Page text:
Sat | May 8, 2021

Engage in history with National Museum West virtual outreach sessions

Published:Sunday | January 17, 2021 | 12:11 AM

Representation of Port Royal circa 1840 by artist Peter Dunn. Today Port Royal is known as a sleepy fishing village located at the end of the Palisadoes at the mouth of Kingston Harbour, in southeastern Jamaica. Founded in 1494 by the Spanish, it was once
Representation of Port Royal circa 1840 by artist Peter Dunn. Today Port Royal is known as a sleepy fishing village located at the end of the Palisadoes at the mouth of Kingston Harbour, in southeastern Jamaica. Founded in 1494 by the Spanish, it was once the largest city in the Caribbean, functioning as the centre of shipping and commerce in the Caribbean Sea by the latter half of the 17th century.

In March last year, cultural and sports facilities, including museums, galleries, and stadia run by the Government, were closed to the public in keeping with the Government’s strategy to prevent the spread of COVID-19 in Jamaica and to minimise the potential health impact across the island.

Since then, local museums have had to find new and innovative ways to continue to meet the cultural needs of the Jamaican people and the diaspora at large. National Museum West in Montego Bay, sister museum to National Museum Jamaica, a division of the Institute of Jamaica, has been engaging the public through virtual-outreach sessions.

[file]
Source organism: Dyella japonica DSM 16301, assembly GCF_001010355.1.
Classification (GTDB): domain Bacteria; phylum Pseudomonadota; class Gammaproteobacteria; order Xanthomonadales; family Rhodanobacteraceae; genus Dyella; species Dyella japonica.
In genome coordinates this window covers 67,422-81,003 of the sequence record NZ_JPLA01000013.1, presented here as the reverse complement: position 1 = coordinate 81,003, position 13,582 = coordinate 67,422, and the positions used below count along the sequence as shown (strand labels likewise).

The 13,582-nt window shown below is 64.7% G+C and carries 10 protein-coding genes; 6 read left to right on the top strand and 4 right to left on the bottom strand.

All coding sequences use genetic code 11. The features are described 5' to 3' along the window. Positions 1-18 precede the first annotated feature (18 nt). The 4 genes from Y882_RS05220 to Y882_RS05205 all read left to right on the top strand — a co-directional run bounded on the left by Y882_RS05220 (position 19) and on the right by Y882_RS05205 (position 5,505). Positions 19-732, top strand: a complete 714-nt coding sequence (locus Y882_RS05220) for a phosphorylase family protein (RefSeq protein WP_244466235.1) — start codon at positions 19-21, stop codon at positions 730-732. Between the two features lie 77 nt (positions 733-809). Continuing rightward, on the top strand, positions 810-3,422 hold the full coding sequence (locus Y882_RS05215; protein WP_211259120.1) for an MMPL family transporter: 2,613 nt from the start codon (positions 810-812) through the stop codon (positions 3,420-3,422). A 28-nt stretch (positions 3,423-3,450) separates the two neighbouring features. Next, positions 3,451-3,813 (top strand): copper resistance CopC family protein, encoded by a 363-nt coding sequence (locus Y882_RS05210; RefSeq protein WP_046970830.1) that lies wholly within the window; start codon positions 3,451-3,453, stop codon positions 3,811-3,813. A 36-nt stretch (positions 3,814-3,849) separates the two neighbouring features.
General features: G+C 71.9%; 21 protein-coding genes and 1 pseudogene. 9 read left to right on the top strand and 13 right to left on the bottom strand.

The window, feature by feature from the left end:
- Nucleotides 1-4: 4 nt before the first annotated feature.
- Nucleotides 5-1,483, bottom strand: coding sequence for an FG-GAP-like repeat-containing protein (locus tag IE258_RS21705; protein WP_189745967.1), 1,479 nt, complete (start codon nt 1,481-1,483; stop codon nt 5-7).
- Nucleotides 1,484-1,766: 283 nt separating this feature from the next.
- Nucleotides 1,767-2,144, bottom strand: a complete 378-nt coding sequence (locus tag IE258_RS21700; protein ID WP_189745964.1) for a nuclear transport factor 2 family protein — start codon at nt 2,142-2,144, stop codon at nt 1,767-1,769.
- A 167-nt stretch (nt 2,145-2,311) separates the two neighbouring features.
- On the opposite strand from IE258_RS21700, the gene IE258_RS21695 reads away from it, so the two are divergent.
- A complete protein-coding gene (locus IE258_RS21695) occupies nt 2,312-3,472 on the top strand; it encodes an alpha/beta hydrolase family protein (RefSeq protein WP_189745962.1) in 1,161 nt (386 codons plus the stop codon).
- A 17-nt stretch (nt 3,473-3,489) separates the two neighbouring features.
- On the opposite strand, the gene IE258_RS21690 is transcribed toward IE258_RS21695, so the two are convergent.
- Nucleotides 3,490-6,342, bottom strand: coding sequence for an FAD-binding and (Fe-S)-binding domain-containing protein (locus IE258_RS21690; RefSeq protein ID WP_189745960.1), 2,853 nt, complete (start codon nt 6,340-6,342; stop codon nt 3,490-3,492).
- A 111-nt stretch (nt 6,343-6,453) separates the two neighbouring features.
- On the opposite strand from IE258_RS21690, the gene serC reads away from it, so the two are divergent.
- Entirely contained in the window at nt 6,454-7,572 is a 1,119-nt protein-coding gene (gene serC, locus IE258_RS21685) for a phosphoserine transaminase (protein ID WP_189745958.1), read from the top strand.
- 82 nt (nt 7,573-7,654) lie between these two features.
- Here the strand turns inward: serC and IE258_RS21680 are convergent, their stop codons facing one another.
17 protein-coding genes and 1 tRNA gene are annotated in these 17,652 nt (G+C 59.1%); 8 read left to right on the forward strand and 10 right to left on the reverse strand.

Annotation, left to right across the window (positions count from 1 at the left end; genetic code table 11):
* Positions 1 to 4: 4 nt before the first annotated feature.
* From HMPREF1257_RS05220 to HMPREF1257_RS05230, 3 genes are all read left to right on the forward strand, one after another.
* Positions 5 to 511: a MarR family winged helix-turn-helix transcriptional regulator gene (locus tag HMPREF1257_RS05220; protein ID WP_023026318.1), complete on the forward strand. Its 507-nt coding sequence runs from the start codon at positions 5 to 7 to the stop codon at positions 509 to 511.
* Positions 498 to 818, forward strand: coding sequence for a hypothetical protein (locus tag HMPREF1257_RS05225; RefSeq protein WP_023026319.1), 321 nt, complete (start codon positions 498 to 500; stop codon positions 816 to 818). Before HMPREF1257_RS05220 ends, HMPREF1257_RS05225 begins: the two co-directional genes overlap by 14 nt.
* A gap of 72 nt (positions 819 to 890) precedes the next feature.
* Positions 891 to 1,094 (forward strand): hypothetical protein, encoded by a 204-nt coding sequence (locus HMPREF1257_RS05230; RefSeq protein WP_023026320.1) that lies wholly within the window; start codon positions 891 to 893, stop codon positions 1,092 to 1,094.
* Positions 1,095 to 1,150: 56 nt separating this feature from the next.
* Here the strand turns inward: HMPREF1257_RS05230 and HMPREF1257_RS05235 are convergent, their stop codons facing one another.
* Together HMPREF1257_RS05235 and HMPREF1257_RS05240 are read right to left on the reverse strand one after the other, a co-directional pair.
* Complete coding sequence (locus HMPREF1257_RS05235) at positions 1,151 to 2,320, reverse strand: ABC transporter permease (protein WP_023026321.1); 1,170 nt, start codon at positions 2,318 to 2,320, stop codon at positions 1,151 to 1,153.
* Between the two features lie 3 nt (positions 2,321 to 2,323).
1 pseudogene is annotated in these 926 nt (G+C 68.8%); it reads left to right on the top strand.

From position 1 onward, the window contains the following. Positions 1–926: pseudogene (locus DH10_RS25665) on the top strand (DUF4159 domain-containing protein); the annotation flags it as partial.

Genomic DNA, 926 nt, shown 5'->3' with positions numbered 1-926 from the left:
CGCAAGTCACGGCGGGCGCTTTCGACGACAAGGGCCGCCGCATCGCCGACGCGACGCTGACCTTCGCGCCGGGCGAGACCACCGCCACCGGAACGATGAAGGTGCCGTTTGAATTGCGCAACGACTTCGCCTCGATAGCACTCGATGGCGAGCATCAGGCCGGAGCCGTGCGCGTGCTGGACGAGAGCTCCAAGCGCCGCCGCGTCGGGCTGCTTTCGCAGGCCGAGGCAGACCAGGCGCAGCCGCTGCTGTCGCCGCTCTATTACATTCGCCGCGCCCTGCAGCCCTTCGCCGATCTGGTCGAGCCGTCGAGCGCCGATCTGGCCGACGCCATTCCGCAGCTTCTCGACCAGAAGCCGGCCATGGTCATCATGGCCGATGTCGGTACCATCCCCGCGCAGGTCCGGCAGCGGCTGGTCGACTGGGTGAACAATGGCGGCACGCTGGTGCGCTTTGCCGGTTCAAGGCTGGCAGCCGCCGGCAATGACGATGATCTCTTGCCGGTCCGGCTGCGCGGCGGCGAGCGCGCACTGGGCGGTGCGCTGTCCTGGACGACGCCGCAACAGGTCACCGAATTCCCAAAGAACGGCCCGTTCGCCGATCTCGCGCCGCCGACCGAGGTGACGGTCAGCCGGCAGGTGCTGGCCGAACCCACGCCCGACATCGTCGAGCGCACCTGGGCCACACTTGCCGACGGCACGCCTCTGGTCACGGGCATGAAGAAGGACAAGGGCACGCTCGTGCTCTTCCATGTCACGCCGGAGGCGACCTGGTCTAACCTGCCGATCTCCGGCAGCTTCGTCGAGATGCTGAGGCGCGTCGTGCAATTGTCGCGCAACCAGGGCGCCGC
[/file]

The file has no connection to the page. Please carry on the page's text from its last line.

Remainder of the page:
These virtual-outreach sessions are not virtual tours of the museum’s spaces, but rather an educational support tool that focuses on various levels of the Jamaica school curriculum from the primary level to CSEC and CAPE.

HISTORY LOVERS

Though these sessions cater mainly to primary, secondary, and tertiary schools and students, they are also open to church and community groups, the general public, as well as culture and history lovers at home and in the diaspora. The main subject areas that are focused on are social studies at all levels, history, theatre arts, and general culture-related matters. Topics covered include but are not limited to The ‘People Who Came’, which focuses on all major ethnic groups that came to Jamaica; The Maroons; Slave Systems; Post-Emancipation Society; National Heroes; and Resistance and Revolt.

Each session covers one topic and includes time for a question-and-answer session. Each group should be no less than 10 with a maximum of 40, and all sessions are free.

Sessions can be booked between Mondays to Friday between the hours of 10 a.m. -2 p.m. Each group may book one session per week. Call 876-971-9417 or email us at sbalfour@museums-ioj.org.jm to book the session.